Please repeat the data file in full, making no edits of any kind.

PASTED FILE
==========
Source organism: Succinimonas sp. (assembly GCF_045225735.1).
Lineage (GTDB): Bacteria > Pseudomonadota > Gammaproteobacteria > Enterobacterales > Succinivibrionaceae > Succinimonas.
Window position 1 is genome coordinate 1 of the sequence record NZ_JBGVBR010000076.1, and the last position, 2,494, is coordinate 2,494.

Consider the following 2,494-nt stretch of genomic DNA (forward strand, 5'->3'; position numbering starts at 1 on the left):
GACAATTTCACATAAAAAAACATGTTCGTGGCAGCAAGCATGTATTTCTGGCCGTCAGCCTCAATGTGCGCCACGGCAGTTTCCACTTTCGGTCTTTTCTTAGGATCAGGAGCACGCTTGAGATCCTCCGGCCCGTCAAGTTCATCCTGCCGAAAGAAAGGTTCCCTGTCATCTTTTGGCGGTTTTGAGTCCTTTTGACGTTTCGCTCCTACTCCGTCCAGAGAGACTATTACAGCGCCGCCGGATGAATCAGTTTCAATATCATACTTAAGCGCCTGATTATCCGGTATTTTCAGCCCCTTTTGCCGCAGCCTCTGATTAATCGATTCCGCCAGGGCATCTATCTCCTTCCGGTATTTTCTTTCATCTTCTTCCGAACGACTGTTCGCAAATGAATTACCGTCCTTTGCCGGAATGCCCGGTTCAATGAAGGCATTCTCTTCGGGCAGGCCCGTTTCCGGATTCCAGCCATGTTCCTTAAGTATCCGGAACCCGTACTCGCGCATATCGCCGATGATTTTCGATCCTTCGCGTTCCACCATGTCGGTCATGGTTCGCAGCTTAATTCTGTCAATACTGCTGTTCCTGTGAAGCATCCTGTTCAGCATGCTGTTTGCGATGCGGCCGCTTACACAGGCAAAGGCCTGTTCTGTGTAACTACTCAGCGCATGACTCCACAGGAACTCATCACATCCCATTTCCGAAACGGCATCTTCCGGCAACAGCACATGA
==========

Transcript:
Source organism: Succinimonas sp. (assembly GCF_045225735.1).
Lineage (GTDB): Bacteria > Pseudomonadota > Gammaproteobacteria > Enterobacterales > Succinivibrionaceae > Succinimonas.
Window position 1 is genome coordinate 1 of the sequence record NZ_JBGVBR010000076.1, and the last position, 2,494, is coordinate 2,494.

Consider the following 2,494-nt stretch of genomic DNA (forward strand, 5'->3'; position numbering starts at 1 on the left):
GACAATTTCACATAAAAAAACATGTTCGTGGCAGCAAGCATGTATTTCTGGCCGTCAGCCTCAATGTGCGCCACGGCAGTTTCCACTTTCGGTCTTTTCTTAGGATCAGGAGCACGCTTGAGATCCTCCGGCCCGTCAAGTTCATCCTGCCGAAAGAAAGGTTCCCTGTCATCTTTTGGCGGTTTTGAGTCCTTTTGACGTTTCGCTCCTACTCCGTCCAGAGAGACTATTACAGCGCCGCCGGATGAATCAGTTTCAATATCATACTTAAGCGCCTGATTATCCGGTATTTTCAGCCCCTTTTGCCGCAGCCTCTGATTAATCGATTCCGCCAGGGCATCTATCTCCTTCCGGTATTTTCTTTCATCTTCTTCCGAACGACTGTTCGCAAATGAATTACCGTCCTTTGCCGGAATGCCCGGTTCAATGAAGGCATTCTCTTCGGGCAGGCCCGTTTCCGGATTCCAGCCATGTTCCTTAAGTATCCGGAACCCGTACTCGCGCATATCGCCGATGATTTTCGATCCTTCGCGTTCCACCATGTCGGTCATGGTTCGCAGCTTAATTCTGTCAATACTGCTGTTCCTGTGAAGCATCCTGTTCAGCATGCTGTTTGCGATGCGGCCGCTTACACAGGCAAAGGCCTGTTCTGTGTAACTACTCAGCGCATGACTCCACAGGAACTCATCACATCCCATTTCCGAAACGGCATCTTCCGGCAACAGCACATGA